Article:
With cheap hotel accommodation and food and drink so low in price you will think the exchange rate is wrong. At the time of writing this one £ GBP will get you 43 THB, and when you consider it is possible to enjoy an evening meal for two with drinks for 600 THB (approximately £14), you can see why this country is a big draw for tourists. The value is incredible even considering the weak position of the British Pound at this time. Hotel prices also represent amazing value for money. TripAdvisor state there are 69 hotels in the Khao Lak region and the number one for value is listed at just £47 per night (Apsara Beachfront Resort & Villa), and with rave reviews it is definitely one for the future!
So what type of holiday maker is Khao Lak suitable for? Well in my opinion it has something for everyone. If you wish to just laze by a pool in your hotel, then you will have many to choose from. If you are the type of tourist who enjoys getting out and about then this is perfect. We found this region of Thailand to be safe and friendly, and with seemingly only one major road running through it from the airport some 70 plus km to the south, it seems fairly easy to navigate. If you are looking for activities then there are a few to choose from although most will require some travelling with the exception of the Tsunami Museum which is close by. With flights available across the UK heading direct to Phuket or with optional stopovers this is a great time to visit. If Thailand is on your bucket list, then I would urge you to look further than Bangkok, Ko Samui and Krabi and consider the region of Khao Lak.
The High Season is November to February and the Low Season is May to October, although it has a tropical monsoonal climate and is warm all year round.
The currency is the Thai Baht (THB). The value according to “X-Rates.com” is currently £1 = 43.14 THB (25th June 2017).
British passport holders do not need a visa to enter the country for stays of less than 30 days, however you can only enter by land border twice in one calendar year on a 30 day visa. If you are arriving by air then there is no limit. Note that a 30 day visa does not allow you to work.
The tap water is not safe to drink. Use bottled water for everything including brushing your teeth and rinsing your toothbrush! Bottled water is available from scores of supermarkets and is priced at around 15THB for two litres.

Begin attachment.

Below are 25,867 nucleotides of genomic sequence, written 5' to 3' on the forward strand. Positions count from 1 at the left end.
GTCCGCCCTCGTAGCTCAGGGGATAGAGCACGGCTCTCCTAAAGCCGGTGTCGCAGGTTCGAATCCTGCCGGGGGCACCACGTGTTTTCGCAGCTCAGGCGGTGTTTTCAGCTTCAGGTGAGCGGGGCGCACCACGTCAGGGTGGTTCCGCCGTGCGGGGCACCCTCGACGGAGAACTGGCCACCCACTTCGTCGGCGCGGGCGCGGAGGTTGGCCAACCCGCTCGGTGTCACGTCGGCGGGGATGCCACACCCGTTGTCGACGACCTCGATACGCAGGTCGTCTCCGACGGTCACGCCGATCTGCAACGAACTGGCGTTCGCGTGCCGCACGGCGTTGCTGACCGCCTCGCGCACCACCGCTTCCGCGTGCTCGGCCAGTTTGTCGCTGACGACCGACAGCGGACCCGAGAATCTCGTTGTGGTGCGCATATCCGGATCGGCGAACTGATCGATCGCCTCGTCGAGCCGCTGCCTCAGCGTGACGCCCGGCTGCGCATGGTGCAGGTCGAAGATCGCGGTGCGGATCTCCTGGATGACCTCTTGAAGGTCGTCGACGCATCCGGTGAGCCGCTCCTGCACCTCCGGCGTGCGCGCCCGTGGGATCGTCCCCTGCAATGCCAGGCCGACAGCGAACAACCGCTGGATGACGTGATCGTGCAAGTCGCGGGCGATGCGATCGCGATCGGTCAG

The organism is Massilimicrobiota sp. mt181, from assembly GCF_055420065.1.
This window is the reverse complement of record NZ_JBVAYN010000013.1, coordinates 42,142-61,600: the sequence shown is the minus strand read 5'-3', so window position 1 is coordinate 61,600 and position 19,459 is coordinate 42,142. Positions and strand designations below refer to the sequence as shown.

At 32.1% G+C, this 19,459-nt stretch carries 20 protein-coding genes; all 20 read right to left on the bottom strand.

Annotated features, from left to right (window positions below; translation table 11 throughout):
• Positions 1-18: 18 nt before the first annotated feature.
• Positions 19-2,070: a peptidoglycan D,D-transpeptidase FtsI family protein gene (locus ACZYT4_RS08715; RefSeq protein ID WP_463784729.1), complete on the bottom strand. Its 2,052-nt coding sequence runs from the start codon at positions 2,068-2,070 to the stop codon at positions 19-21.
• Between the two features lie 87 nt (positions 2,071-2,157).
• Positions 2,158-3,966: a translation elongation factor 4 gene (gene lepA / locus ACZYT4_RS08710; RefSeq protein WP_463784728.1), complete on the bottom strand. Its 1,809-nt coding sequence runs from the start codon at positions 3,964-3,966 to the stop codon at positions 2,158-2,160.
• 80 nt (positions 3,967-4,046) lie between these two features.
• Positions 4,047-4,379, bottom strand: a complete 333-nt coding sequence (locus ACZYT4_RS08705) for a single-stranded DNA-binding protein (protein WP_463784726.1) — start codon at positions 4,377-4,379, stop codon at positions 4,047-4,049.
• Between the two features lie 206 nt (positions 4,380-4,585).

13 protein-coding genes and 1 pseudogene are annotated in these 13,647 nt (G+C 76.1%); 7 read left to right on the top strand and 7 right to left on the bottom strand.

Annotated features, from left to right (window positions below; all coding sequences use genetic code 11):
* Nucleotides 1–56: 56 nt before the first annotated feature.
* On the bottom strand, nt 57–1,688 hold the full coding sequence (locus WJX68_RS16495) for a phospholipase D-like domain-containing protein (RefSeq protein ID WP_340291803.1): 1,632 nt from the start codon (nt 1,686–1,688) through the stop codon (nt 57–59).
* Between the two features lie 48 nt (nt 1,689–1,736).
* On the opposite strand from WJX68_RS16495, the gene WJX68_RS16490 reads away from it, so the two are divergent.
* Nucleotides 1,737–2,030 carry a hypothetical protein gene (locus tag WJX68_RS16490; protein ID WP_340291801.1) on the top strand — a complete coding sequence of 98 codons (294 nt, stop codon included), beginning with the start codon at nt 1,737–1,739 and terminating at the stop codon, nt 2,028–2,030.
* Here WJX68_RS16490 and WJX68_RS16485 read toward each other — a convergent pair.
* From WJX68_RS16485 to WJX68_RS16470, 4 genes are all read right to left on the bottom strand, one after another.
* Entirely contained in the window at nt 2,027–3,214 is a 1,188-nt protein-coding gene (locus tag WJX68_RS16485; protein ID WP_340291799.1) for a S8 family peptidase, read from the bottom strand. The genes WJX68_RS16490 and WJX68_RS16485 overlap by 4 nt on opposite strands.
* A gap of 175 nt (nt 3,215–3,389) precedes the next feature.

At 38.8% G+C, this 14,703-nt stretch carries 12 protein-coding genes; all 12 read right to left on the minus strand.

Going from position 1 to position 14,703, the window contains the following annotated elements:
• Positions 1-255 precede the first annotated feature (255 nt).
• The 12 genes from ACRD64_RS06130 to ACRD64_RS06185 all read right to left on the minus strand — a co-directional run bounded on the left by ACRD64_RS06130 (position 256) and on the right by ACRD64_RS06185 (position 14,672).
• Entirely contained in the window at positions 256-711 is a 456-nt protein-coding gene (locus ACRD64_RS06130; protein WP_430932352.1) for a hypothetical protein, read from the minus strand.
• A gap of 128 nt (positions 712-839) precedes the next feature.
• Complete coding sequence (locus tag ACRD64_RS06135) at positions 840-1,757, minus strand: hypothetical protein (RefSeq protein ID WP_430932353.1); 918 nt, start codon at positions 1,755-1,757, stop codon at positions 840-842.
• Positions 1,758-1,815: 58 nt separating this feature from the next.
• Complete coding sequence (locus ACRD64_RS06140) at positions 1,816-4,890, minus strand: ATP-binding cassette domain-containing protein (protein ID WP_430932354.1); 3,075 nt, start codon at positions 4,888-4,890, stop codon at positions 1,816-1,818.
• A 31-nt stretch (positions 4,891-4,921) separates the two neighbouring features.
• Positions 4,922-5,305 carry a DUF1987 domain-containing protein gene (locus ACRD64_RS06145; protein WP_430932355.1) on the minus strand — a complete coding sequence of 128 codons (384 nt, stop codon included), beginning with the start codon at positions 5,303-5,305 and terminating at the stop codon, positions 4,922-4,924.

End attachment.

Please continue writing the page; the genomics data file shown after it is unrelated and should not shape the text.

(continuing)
The penalties for drug use are severe, and in some instances even possession of a small amount of Cocaine can lead to the death sentence being imposed. It is also illegal to bring “E-Cigarettes” or “vaporizers” in to the country, and again you could be fined heavily for doing so.
Vaccinations – The typical recommendation is for Tetanus and Typhoid inoculations, although depending on where you plan to stay, and in what type of accommodation there are further recommendations for diseases such as Rabies, Cholera, Hepatitis A &B and some others. If in doubt you should visit your travel clinic six to eight weeks before departure.
Road safety – Thailand has the unenviable reputation for the world’s deadliest country for fatalities on motorcycles with a staggering 5,500 per year. Whilst it is possible to hire motorcycles cheaply, you should exercise extreme caution, especially when public transport is so cheap and so widely available.
The flight time from the UK is generally 12 hours and 40 minutes direct from London Heathrow, although many carriers stop over in a number of destinations.
Mosquitos, sunburn and upset stomachs are all factors when travelling to warmer climates. A good insect repellent is essential together with a high factor sunblock. Even when it is cloudy you will catch the sun. Avoid ice unless you know the source of the water used, and remember that some street stalls have limited or no access to fresh water.
The transfer time from Phuket International Airport (HKT) to Khao Lak is between one hour and one hour 20 minutes depending on time of day and traffic conditions.